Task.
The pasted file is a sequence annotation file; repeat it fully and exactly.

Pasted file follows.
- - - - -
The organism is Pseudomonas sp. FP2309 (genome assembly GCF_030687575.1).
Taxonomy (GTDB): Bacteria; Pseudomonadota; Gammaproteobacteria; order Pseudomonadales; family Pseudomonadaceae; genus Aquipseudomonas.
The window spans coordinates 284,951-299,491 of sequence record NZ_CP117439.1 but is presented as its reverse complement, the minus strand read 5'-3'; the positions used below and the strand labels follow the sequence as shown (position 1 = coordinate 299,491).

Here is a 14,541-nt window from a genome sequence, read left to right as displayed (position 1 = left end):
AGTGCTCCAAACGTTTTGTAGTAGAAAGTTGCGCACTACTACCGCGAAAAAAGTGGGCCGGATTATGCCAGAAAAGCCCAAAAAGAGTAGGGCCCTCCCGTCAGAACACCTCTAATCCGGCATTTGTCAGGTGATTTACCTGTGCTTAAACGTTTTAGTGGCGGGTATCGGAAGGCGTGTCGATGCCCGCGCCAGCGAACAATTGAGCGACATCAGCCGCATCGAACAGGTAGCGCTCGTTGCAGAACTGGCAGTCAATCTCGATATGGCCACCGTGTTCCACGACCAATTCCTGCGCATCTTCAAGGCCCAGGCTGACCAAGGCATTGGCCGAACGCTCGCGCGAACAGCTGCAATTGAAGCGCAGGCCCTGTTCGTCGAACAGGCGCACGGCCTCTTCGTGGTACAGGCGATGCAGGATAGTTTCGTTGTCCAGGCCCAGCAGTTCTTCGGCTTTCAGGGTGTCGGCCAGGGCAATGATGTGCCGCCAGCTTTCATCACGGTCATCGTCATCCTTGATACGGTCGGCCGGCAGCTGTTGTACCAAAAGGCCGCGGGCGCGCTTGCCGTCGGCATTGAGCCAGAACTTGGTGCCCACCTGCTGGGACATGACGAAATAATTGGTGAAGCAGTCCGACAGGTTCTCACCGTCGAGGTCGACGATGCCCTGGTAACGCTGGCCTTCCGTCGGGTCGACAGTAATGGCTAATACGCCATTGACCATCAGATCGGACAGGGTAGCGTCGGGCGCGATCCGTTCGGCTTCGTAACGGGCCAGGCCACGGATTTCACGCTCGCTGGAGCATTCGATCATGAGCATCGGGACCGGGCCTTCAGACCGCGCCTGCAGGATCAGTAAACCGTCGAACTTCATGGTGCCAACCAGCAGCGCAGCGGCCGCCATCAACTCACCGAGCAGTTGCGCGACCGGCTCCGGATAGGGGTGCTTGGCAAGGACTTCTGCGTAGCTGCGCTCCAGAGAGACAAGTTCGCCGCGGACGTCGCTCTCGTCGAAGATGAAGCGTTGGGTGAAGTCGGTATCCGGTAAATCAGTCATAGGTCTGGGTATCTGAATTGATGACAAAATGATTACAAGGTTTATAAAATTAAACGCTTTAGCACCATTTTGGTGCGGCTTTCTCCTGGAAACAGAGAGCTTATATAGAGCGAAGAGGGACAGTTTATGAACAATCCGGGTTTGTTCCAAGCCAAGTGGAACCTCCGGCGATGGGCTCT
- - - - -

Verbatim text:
The organism is Pseudomonas sp. FP2309 (genome assembly GCF_030687575.1).
Taxonomy (GTDB): Bacteria; Pseudomonadota; Gammaproteobacteria; order Pseudomonadales; family Pseudomonadaceae; genus Aquipseudomonas.
The window spans coordinates 284,951-299,491 of sequence record NZ_CP117439.1 but is presented as its reverse complement, the minus strand read 5'-3'; the positions used below and the strand labels follow the sequence as shown (position 1 = coordinate 299,491).

Here is a 14,541-nt window from a genome sequence, read left to right as displayed (position 1 = left end):
AGTGCTCCAAACGTTTTGTAGTAGAAAGTTGCGCACTACTACCGCGAAAAAAGTGGGCCGGATTATGCCAGAAAAGCCCAAAAAGAGTAGGGCCCTCCCGTCAGAACACCTCTAATCCGGCATTTGTCAGGTGATTTACCTGTGCTTAAACGTTTTAGTGGCGGGTATCGGAAGGCGTGTCGATGCCCGCGCCAGCGAACAATTGAGCGACATCAGCCGCATCGAACAGGTAGCGCTCGTTGCAGAACTGGCAGTCAATCTCGATATGGCCACCGTGTTCCACGACCAATTCCTGCGCATCTTCAAGGCCCAGGCTGACCAAGGCATTGGCCGAACGCTCGCGCGAACAGCTGCAATTGAAGCGCAGGCCCTGTTCGTCGAACAGGCGCACGGCCTCTTCGTGGTACAGGCGATGCAGGATAGTTTCGTTGTCCAGGCCCAGCAGTTCTTCGGCTTTCAGGGTGTCGGCCAGGGCAATGATGTGCCGCCAGCTTTCATCACGGTCATCGTCATCCTTGATACGGTCGGCCGGCAGCTGTTGTACCAAAAGGCCGCGGGCGCGCTTGCCGTCGGCATTGAGCCAGAACTTGGTGCCCACCTGCTGGGACATGACGAAATAATTGGTGAAGCAGTCCGACAGGTTCTCACCGTCGAGGTCGACGATGCCCTGGTAACGCTGGCCTTCCGTCGGGTCGACAGTAATGGCTAATACGCCATTGACCATCAGATCGGACAGGGTAGCGTCGGGCGCGATCCGTTCGGCTTCGTAACGGGCCAGGCCACGGATTTCACGCTCGCTGGAGCATTCGATCATGAGCATCGGGACCGGGCCTTCAGACCGCGCCTGCAGGATCAGTAAACCGTCGAACTTCATGGTGCCAACCAGCAGCGCAGCGGCCGCCATCAACTCACCGAGCAGTTGCGCGACCGGCTCCGGATAGGGGTGCTTGGCAAGGACTTCTGCGTAGCTGCGCTCCAGAGAGACAAGTTCGCCGCGGACGTCGCTCTCGTCGAAGATGAAGCGTTGGGTGAAGTCGGTATCCGGTAAATCAGTCATAGGTCTGGGTATCTGAATTGATGACAAAATGATTACAAGGTTTATAAAATTAAACGCTTTAGCACCATTTTGGTGCGGCTTTCTCCTGGAAACAGAGAGCTTATATAGAGCGAAGAGGGACAGTTTATGAACAATCCGGGTTTGTTCCAAGCCAAGTGGAACCTCCGGCGATGGGCTCT